When, seemingly out of nowhere, famed New Orleans rapper Lil Wayne, who was born Dwayne Carter, took to Twitter a week before the November election to endorse President Donald Trump, many of his fans were blindsided.
“President Carter with President Trump,” read the boastful tweet above an image of the two side by side giving the thumbs-up. The next day at an event outside the White House, Trump described Wayne as “an activist in a really positive way.”
Had Wayne pulled a Kanye and gone MAGA? Was a Weezy ’24 campaign in the offing? Nope. Behind the scenes, the 38-year-old rapper was facing a possible 10-year prison term on gun charges stemming from a December 2019 incident in Miami, and the post appears to be the first piece of a multistage effort to win the president’s favor. The end game? A presidential pardon.
Two months later, Lil Wayne is being considered for a pardon, according to a report published by Bloomberg. As well, another hit-making rapper already serving time on gun charges, Kodak Black, who praised Trump before the election, is in the running for a pardon.
How did two artists who had never before spoken positively about Trump’s politics land on American convicts’ most exclusive — and legally binding — list?
Under most recent presidents, there have been two ways to get a pardon, says Dr. Jeffrey Crouch, assistant professor of American politics at American University and author of “The Presidential Pardon Power.” The first is to apply to the Office of the Pardon Attorney in the Department of Justice. The other way is to get into the ear of the president. “President Trump has apparently worked outside the Pardon Attorney for many of the clemency grants he has made, so for him the second option is probably more likely to succeed.”
Wayne has been shockingly transparent in his efforts to get a pardon for his 2019 arrest. After an anonymous tip two days before Christmas more than a year ago, authorities searched his private jet after it landed in Miami. Among his possessions, they found a gold-plated, pearl-gripped .45-caliber Glock, ammunition and drugs including cocaine, heroin, MDMA, prescription-strength cough syrup and painkillers. As a convicted felon, Wayne is barred from possessing a firearm. He said the gun was a gift.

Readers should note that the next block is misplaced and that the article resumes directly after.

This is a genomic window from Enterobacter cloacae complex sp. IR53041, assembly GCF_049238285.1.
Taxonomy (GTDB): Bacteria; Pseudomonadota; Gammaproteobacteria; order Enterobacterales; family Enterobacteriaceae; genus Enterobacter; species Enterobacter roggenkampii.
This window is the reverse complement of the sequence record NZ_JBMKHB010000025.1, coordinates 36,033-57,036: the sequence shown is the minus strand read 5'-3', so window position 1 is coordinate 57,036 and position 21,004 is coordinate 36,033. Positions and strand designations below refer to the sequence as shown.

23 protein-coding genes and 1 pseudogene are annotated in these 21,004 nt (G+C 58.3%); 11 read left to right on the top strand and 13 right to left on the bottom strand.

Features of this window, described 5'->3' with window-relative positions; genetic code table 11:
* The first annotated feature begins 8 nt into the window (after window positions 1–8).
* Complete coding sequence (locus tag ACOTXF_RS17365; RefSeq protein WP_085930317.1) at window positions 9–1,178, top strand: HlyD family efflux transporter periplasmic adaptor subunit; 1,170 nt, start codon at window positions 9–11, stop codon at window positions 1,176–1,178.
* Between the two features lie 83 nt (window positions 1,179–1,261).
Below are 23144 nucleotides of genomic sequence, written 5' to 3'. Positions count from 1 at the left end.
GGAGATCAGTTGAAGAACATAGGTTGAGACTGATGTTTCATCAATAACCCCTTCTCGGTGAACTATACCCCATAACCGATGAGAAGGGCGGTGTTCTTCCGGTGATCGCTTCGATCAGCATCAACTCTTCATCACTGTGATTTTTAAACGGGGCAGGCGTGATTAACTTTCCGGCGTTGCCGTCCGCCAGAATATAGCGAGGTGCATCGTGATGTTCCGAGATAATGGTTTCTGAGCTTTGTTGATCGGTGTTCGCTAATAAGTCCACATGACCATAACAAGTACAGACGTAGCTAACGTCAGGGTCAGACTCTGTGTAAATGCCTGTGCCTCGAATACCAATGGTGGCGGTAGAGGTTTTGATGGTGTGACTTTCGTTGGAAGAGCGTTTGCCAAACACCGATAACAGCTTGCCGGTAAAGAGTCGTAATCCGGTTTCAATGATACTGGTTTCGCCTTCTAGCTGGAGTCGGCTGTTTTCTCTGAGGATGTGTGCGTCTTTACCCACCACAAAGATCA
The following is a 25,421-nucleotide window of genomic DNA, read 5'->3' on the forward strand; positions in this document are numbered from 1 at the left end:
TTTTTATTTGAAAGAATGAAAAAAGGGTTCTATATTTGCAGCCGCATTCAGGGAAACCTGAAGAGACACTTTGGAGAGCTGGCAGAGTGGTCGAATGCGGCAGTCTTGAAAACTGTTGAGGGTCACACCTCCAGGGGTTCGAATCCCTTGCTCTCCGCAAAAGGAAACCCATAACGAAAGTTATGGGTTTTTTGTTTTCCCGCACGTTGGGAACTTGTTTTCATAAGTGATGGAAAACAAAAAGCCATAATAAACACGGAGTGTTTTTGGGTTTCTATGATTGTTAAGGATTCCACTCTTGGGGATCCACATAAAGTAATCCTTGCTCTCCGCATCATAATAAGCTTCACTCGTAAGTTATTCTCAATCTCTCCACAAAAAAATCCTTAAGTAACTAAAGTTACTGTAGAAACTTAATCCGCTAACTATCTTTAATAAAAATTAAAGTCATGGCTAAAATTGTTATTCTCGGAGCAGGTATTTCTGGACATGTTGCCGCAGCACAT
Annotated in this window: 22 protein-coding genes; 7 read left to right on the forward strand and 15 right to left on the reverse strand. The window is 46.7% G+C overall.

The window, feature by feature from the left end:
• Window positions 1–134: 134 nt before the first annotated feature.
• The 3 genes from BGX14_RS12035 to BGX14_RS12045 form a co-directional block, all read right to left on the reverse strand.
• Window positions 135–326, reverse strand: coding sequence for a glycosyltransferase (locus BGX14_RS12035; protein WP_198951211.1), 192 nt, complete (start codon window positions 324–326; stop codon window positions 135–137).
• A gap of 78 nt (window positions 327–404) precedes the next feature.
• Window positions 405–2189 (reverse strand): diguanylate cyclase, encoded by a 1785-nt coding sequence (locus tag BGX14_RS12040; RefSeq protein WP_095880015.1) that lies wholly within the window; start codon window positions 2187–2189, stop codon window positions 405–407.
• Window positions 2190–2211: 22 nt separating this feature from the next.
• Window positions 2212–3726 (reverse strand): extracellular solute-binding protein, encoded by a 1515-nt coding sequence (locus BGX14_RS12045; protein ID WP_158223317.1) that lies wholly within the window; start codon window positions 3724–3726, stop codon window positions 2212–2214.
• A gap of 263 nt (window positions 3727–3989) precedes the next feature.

Aware that he could be sent to prison for having the Glock — he wasn’t charged in connection with the drugs — the rapper met with Trump on Oct. 29 regarding a Trump administration initiative called the Platinum Plan, which is aimed at enabling Black-owned businesses easier access to capital. Lil Wayne wrote afterward: “Just had a great meeting with [Donald Trump] besides what he’s done so far with criminal reform, the platinum plan is going to give the community real ownership. He listened to what we had to say today and assured he will and can get it done.”
Many of his fans were apoplectic. The rapper was an expert at speaking truth to power, at least when he wanted to. Most famously, on “Georgia Bush,” his indictment of President George W. Bush’s response to Hurricane Katrina, Wayne rapped: “I was born in the boot at the bottom of the map / New Orleans baby, now the White House hating / Trying to wash us away like we not on the map.”
On Dec. 11, Wayne pleaded guilty to one count of possessing a firearm and ammunition as a felon. Unless Trump intervenes with a pardon before Jan. 20, Wayne will be sentenced Jan. 28 and faces up to 10 years in prison.
Long considered one of the position’s most powerful legal authorities, a president’s ability to pardon is limited to those charged with or convicted of federal crimes. It’s also a kind of ritual. Before he left office, Barack Obama granted hundreds of pardons to low-level drug offenders and those serving unreasonable sentences for drug-related convictions. All told, Obama pardoned and granted clemency to nearly 2,000 people during his eight years in office. George W. Bush did the same for 200 people across his two terms.